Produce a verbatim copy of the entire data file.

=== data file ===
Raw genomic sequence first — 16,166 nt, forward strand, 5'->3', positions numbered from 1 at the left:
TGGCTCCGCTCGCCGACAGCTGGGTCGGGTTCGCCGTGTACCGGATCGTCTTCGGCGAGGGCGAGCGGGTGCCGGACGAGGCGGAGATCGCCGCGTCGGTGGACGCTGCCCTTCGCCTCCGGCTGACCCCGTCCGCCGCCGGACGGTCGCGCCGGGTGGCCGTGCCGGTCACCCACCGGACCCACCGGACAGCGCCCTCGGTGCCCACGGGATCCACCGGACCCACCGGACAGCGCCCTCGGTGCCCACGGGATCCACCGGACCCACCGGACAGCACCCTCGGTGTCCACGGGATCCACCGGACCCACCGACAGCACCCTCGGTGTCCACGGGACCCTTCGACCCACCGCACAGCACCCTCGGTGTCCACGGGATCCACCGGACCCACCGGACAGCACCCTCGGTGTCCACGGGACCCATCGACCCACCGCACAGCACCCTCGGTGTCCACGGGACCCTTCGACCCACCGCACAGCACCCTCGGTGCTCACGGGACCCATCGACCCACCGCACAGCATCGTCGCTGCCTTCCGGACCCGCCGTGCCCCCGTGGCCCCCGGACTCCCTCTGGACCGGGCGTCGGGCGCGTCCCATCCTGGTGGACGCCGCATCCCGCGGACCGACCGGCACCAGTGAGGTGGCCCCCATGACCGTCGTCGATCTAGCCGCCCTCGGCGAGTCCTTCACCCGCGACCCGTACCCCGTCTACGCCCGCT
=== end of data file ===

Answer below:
Raw genomic sequence first — 16,166 nt, forward strand, 5'->3', positions numbered from 1 at the left:
TGGCTCCGCTCGCCGACAGCTGGGTCGGGTTCGCCGTGTACCGGATCGTCTTCGGCGAGGGCGAGCGGGTGCCGGACGAGGCGGAGATCGCCGCGTCGGTGGACGCTGCCCTTCGCCTCCGGCTGACCCCGTCCGCCGCCGGACGGTCGCGCCGGGTGGCCGTGCCGGTCACCCACCGGACCCACCGGACAGCGCCCTCGGTGCCCACGGGATCCACCGGACCCACCGGACAGCGCCCTCGGTGCCCACGGGATCCACCGGACCCACCGGACAGCACCCTCGGTGTCCACGGGATCCACCGGACCCACCGACAGCACCCTCGGTGTCCACGGGACCCTTCGACCCACCGCACAGCACCCTCGGTGTCCACGGGATCCACCGGACCCACCGGACAGCACCCTCGGTGTCCACGGGACCCATCGACCCACCGCACAGCACCCTCGGTGTCCACGGGACCCTTCGACCCACCGCACAGCACCCTCGGTGCTCACGGGACCCATCGACCCACCGCACAGCATCGTCGCTGCCTTCCGGACCCGCCGTGCCCCCGTGGCCCCCGGACTCCCTCTGGACCGGGCGTCGGGCGCGTCCCATCCTGGTGGACGCCGCATCCCGCGGACCGACCGGCACCAGTGAGGTGGCCCCCATGACCGTCGTCGATCTAGCCGCCCTCGGCGAGTCCTTCACCCGCGACCCGTACCCCGTCTACGCCCGCT